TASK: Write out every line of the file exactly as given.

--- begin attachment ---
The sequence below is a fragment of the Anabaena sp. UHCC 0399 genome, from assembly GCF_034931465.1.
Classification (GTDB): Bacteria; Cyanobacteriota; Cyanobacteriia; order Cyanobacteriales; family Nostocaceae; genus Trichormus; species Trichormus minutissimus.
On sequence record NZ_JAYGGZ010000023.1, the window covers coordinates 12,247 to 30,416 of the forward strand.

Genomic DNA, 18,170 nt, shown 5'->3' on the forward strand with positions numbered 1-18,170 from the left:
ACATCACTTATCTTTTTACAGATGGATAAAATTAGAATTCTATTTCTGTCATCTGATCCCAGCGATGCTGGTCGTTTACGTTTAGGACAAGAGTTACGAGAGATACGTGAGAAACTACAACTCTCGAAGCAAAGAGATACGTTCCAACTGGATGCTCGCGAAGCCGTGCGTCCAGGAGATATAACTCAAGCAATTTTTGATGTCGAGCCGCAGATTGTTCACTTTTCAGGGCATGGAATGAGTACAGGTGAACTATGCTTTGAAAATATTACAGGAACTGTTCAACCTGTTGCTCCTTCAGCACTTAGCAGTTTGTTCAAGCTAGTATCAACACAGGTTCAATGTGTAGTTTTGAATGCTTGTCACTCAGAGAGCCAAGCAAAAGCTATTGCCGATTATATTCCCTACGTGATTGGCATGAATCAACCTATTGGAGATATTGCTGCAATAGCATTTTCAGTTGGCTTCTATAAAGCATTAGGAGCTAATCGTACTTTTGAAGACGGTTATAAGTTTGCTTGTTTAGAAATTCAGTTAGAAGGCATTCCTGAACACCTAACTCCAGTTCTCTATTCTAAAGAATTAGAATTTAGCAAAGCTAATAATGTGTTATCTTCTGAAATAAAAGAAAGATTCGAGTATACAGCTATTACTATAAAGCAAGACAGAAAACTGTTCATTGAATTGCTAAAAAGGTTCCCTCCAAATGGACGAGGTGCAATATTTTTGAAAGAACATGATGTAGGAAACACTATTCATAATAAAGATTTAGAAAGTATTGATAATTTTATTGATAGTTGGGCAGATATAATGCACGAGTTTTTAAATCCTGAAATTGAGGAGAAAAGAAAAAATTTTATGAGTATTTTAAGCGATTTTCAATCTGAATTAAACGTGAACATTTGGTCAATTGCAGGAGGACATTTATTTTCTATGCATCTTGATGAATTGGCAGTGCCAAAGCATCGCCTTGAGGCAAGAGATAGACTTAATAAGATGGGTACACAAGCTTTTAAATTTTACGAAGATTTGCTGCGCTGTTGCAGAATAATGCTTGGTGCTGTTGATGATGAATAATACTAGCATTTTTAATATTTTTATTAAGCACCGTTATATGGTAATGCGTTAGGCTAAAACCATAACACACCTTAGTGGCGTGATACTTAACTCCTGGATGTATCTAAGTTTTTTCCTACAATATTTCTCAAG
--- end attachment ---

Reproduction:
The sequence below is a fragment of the Anabaena sp. UHCC 0399 genome, from assembly GCF_034931465.1.
Classification (GTDB): Bacteria; Cyanobacteriota; Cyanobacteriia; order Cyanobacteriales; family Nostocaceae; genus Trichormus; species Trichormus minutissimus.
On sequence record NZ_JAYGGZ010000023.1, the window covers coordinates 12,247 to 30,416 of the forward strand.

Genomic DNA, 18,170 nt, shown 5'->3' on the forward strand with positions numbered 1-18,170 from the left:
ACATCACTTATCTTTTTACAGATGGATAAAATTAGAATTCTATTTCTGTCATCTGATCCCAGCGATGCTGGTCGTTTACGTTTAGGACAAGAGTTACGAGAGATACGTGAGAAACTACAACTCTCGAAGCAAAGAGATACGTTCCAACTGGATGCTCGCGAAGCCGTGCGTCCAGGAGATATAACTCAAGCAATTTTTGATGTCGAGCCGCAGATTGTTCACTTTTCAGGGCATGGAATGAGTACAGGTGAACTATGCTTTGAAAATATTACAGGAACTGTTCAACCTGTTGCTCCTTCAGCACTTAGCAGTTTGTTCAAGCTAGTATCAACACAGGTTCAATGTGTAGTTTTGAATGCTTGTCACTCAGAGAGCCAAGCAAAAGCTATTGCCGATTATATTCCCTACGTGATTGGCATGAATCAACCTATTGGAGATATTGCTGCAATAGCATTTTCAGTTGGCTTCTATAAAGCATTAGGAGCTAATCGTACTTTTGAAGACGGTTATAAGTTTGCTTGTTTAGAAATTCAGTTAGAAGGCATTCCTGAACACCTAACTCCAGTTCTCTATTCTAAAGAATTAGAATTTAGCAAAGCTAATAATGTGTTATCTTCTGAAATAAAAGAAAGATTCGAGTATACAGCTATTACTATAAAGCAAGACAGAAAACTGTTCATTGAATTGCTAAAAAGGTTCCCTCCAAATGGACGAGGTGCAATATTTTTGAAAGAACATGATGTAGGAAACACTATTCATAATAAAGATTTAGAAAGTATTGATAATTTTATTGATAGTTGGGCAGATATAATGCACGAGTTTTTAAATCCTGAAATTGAGGAGAAAAGAAAAAATTTTATGAGTATTTTAAGCGATTTTCAATCTGAATTAAACGTGAACATTTGGTCAATTGCAGGAGGACATTTATTTTCTATGCATCTTGATGAATTGGCAGTGCCAAAGCATCGCCTTGAGGCAAGAGATAGACTTAATAAGATGGGTACACAAGCTTTTAAATTTTACGAAGATTTGCTGCGCTGTTGCAGAATAATGCTTGGTGCTGTTGATGATGAATAATACTAGCATTTTTAATATTTTTATTAAGCACCGTTATATGGTAATGCGTTAGGCTAAAACCATAACACACCTTAGTGGCGTGATACTTAACTCCTGGATGTATCTAAGTTTTTTCCTACAATATTTCTCAAG